The history of olive oil and olive growing is deeply linked to the history of Rome and the entire regional territory. The link that has always united the production of Lazio olive groves with the city of Rome is easily deduced from the importance that this product has had and still has, not only from an economic point of view, but also from a cultural and social one.
A millennial plant, in ancient times the olive tree was covered by an aura of sacredness; according to the Roman myth, it was Hercules who introduced the olive tree from North Africa, while the goddess Minerva would have taught men the art of cultivation and oil extraction.
Numerous archaeological finds testify to the presence of the olive tree in Lazio as early as the 7th century BC, such as, for example, vases of different sizes intended for the preservation of olive oil for food use. The first forms of evolution in olive growing, such as the development of rudimentary olive production techniques, can instead be traced back to the Etruscan and Sabine population settled in the Lazio territories.
However, it was the Romans who spread the olive tree in all the conquered territories and who refined the techniques of cultivation, harvesting and production of olives.
In numerous treatises on agronomy of the time, the olive tree was the subject of studies and observations.
In the 1st century AD, in his Naturalis Historia, Pliny the Elder listed as many as 22 different varieties and qualities of olive trees, describing their cultivation techniques and production systems.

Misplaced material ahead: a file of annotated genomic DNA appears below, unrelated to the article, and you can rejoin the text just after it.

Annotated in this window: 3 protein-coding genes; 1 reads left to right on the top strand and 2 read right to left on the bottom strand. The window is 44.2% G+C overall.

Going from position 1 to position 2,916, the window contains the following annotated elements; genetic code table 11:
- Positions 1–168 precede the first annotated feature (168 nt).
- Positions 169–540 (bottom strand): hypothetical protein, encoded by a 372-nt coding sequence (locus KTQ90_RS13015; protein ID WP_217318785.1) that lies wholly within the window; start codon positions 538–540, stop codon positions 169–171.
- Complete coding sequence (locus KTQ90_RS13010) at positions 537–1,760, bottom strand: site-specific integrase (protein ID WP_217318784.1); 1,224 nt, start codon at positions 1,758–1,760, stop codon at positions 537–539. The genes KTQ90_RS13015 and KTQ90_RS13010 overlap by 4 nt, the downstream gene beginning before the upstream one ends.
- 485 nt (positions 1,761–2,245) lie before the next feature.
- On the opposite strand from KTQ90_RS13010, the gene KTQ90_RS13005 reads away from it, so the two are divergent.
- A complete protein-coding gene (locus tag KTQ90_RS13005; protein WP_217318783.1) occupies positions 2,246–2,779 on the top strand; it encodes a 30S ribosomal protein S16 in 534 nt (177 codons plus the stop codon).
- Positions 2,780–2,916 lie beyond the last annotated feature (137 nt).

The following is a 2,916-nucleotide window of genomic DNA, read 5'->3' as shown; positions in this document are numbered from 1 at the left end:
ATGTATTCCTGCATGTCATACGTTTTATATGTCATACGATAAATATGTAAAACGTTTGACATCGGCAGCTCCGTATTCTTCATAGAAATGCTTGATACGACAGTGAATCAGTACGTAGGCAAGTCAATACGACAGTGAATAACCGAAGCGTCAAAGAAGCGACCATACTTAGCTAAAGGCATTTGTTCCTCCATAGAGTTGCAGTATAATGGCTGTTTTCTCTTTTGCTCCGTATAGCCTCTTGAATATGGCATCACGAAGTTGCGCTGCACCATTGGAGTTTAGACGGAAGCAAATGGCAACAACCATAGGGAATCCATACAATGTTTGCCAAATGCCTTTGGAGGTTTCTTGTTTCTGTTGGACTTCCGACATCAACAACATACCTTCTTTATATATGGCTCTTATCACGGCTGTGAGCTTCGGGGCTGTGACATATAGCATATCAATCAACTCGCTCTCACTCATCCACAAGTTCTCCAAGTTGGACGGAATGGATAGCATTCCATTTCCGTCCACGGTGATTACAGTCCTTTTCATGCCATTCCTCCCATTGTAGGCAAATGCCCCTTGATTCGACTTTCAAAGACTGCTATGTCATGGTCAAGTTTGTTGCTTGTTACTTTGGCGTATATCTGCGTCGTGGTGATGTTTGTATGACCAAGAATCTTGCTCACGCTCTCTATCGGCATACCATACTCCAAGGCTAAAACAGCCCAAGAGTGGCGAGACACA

The Romans were the first one to introduce an olive oil classification system. Based on the olive harvest period, the oil was divided into three categories:
- Oleum acerbum or aestivum, the oil deriving from the pressing of the olives fallen in the summer.
- Oleum omphacium, the oil obtained from olives harvested between November and December.
- Cibarium or maturum or romanicum, the oil obtained from olives harvested late between January and March.
In addition to olive oil classification, the Romans had thought of an ad hoc label guaranteeing its traceability: the amphorae found on Monte dei Cocci in Rome carried a stamp that specified the origin, quantity and quality of the olive oil placed on the market. From an estimate made on the number of oil amphorae found on Monte dei Cocci - a real open-air dump where the fragments of exhausted amphorae were piled up - it has been calculated that on average every citizen consumed about two liters of oil per month, quantities that testify how much the famous "green gold" was an indispensable food on Roman tables.
Agriculture provided 70% of income and 80% of employment, of this percentage both olive oil and wine industries were one of the main sources of income for Rome. In order to store the large quantities of olive oil produced, the city had to organise itself with real warehouses for the preservation of the product, called olive oil cells. There were also other types of warehouses, the horrea, in which it was possible to store foodstuffs of various kinds, including olive oil. To better manage its trade, the city had also equipped itself with an olive oil ark, a place assigned to the negotiation and sale of olive oil that was managed by negotiaroes oleari, proper stockbrokers. There were so many citizens involved in the various stages of the olive oil supply chain, that many of them had organised themselves into different types of associations: the wholesale olive oil merchants had formed a league, while the workers in the oil mills had created corporations. There are no doubts that olive oil represented a conspicuous source of income both for professionals and for ordinary citizens: according to Cato, among the various tasks of the pater familias there was that of keeping an account of the olive oil (Cat. agr.II).